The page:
From Broadway to the box office, theatre presents plenty of opportunities for professionals. Acting, directing, producing, writing, set and costume designing, lighting, and more—the possibilities are endless.
Read on to learn about some of the top women in theatre today and the history of women in the field, and find resources, scholarships, and more.
There are many prominent women in theatre across occupations, including acting, directing, producing, and playwrighting. The below list includes just some of the top female professionals in the industry in alphabetical order. This list is by no means exhaustive.
The Australian actress and theatre director has won two Academy Awards and ranked among the highest-paid actresses in the world in 2018.
The American director, choreography, and playwright directed and choreographed a revival of Ragtime in 2009. The production was nominated for seven Tony Awards, including Best Director for a Musical. She is the recipient of four Helen Hayes Awards.
A Pulitzer Prize-winning playwright and screenwriter, Lynn Nottage’s plays have been produced throughout the world.
Fiona Shaw is an Irish actress and theatre and opera director who has worked with the Royal Shakespeare Company and the National Theatre. She won the Olivier Award for Best Actress twice and is widely known for her role as Petunia Dursley in the Harry Potter movies.
An American director of theater, opera, and film, Taymor is best known for the Broadway adaption of The Lion King, which earned her two Tony Awards, and her film, Frida. She is the founder of the Taymor World Theater Fellowship to provide opportunities for emerging theater directors.
Paula Vogel is a playwright and winner of the Pulitzer Prize for How I Learned to Drive. She taught playwriting at Brown University and Yale University and was the playwright in residence at the Yale Repository Theater.
• 532 BCE
Greek theatre can be traced back to roughly this time with the performance of tragic plays. Women were not allowed to be onstage, so men performed the roles of female characters. Roman and Medieval cultures followed suit, although there were some exceptions in terms of women performing onstage.
• 10th Century
German writer Hrotsvitha of Gandersheim is thought to be the first female playwright first person to write drama post-antiquity. She is also considered to be the first known European poet after Sappho.
• Elizabethan Era (16th–17th centuries)
William Shakespeare wrote numerous strong, independent female characters into his famed plays. However, the roles were still performed by men.
• 17th-Century European
With the creation of opera, women began performing onstage. Castrati provided an alternative for forums that did not want women performing the high-pitched parts.
Margaret Hughes played the role of Desdemona in the new King’s Company production of Othello. She is thought to be the first woman to act on a British stage.
Aphra Behn, the first woman to earn a living as a playwright, had her first play, The Forc’d Marriage, staged in England.
During this period, the number of women who told the U.S. Census Bureau that their profession was that of an actress climbed 596% (780 to 4,652).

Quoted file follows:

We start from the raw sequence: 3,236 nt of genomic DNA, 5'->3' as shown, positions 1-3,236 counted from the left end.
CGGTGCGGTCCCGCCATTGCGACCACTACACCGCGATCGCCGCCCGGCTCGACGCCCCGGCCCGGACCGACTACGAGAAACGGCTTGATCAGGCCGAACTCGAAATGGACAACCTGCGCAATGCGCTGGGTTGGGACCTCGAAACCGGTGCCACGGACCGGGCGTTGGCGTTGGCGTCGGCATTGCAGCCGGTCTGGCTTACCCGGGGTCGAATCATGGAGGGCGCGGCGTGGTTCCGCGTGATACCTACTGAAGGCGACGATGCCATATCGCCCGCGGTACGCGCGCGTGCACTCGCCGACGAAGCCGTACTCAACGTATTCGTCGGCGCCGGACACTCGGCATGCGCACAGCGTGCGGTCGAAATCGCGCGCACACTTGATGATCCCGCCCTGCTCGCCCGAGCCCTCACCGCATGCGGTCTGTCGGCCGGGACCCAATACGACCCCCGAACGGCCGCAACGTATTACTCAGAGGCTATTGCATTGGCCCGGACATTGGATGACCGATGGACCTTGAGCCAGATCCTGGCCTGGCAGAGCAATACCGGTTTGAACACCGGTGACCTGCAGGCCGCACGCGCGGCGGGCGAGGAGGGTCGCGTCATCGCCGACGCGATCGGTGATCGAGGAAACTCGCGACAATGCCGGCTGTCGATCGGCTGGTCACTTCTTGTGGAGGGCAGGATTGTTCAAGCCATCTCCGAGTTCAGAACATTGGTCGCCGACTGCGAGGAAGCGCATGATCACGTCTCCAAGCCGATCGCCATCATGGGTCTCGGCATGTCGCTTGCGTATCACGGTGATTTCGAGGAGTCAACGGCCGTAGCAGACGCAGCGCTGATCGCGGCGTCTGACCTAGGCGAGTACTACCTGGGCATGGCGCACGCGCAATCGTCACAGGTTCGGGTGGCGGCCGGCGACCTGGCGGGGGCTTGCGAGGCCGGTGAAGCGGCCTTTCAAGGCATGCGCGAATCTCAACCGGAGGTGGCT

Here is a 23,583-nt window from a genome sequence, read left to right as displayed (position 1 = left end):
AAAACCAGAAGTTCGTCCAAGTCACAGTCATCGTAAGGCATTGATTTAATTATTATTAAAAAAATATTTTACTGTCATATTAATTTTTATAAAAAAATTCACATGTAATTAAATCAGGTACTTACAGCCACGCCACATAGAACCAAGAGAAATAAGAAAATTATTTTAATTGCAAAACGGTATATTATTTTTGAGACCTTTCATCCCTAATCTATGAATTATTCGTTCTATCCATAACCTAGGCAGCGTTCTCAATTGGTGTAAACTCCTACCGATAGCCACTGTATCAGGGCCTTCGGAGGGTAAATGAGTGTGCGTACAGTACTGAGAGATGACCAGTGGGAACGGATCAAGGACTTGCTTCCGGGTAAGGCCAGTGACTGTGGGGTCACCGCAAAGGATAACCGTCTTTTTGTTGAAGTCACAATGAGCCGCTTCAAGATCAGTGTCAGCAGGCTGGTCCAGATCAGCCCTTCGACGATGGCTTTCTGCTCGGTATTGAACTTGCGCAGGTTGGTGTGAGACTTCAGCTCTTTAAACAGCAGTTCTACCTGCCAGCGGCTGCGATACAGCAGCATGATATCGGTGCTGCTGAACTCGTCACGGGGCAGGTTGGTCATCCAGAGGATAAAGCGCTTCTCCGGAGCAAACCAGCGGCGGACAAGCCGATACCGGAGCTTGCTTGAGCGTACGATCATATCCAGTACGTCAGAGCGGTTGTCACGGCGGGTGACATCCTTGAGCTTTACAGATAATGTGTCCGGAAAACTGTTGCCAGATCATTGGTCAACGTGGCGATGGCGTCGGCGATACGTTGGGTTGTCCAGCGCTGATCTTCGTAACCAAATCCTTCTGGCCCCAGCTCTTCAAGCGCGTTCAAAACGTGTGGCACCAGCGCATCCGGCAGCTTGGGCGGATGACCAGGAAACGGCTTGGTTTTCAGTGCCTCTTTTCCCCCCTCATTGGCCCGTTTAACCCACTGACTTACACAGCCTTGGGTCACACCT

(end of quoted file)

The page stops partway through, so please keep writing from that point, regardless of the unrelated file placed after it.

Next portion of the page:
Zona Gale became the first woman to win a Pulitzer Prize for Dram for Miss Lulu Bett.
Harry Hopkins appointed Hallie Flanagan, a producer, director, playwright, and author, the head of the Federal Theatre Project, which created 15,000 jobs during the Great Depression and supported regional theatres.
The Tony Awards were created, named for Antoinette “Tony” Perry, who confounded the American Theatre Wing.
Lorraine Hansbury became the first black woman to have her play, A Raisin in the Sun, produced on Broadway.
Vinnette Carol became the first black women to direct a play, Don’t Bother Me, I Can’t Cope, on Broadway.
Cindy Lauper became the first female composer to win a Tony for Best Score for Kinky Boots.
Jeanine Tesori and Lisa Kron won the Tony for Best Score for Fun Home, the first all-female writing team to do so.
This nonprofit organization helps increase opportunities for women in professional theatre through programs and events.
This coalition of organizations for women in media and the arts seeks to empower women through advocacy, mentoring, networking, and events.
WOCA promotes racial and cultural equity in performing arts by giving visibility to and promoting professional opportunities for women of color.
WomenArts shares news about women artists of all types. In 2018, the organization established Support Women Artists Now Day/SWAN Day, highlighting women’s creativity internationally.
WP Theater is the U.S.’s oldest and largest theater company devoted to developing, producing, and promoting the work of women in the industry. The Theater works with women in all stages of their careers.
This database includes opportunities for women in theatre to gain funding through the stage, screen, submissions, festivals, grants, and more.
The WIF Scholarship Program offers scholarships to female students of all ages, supporting them in their future careers in film, television, communications, and new media.
Many individual schools, colleges, and conservatories, such as Juilliard, offer scholarships for students studying theatre and the arts. There are also general (open to all genders) and community-specific scholarships available. You can find them through the schools themselves, community organizations, or online research.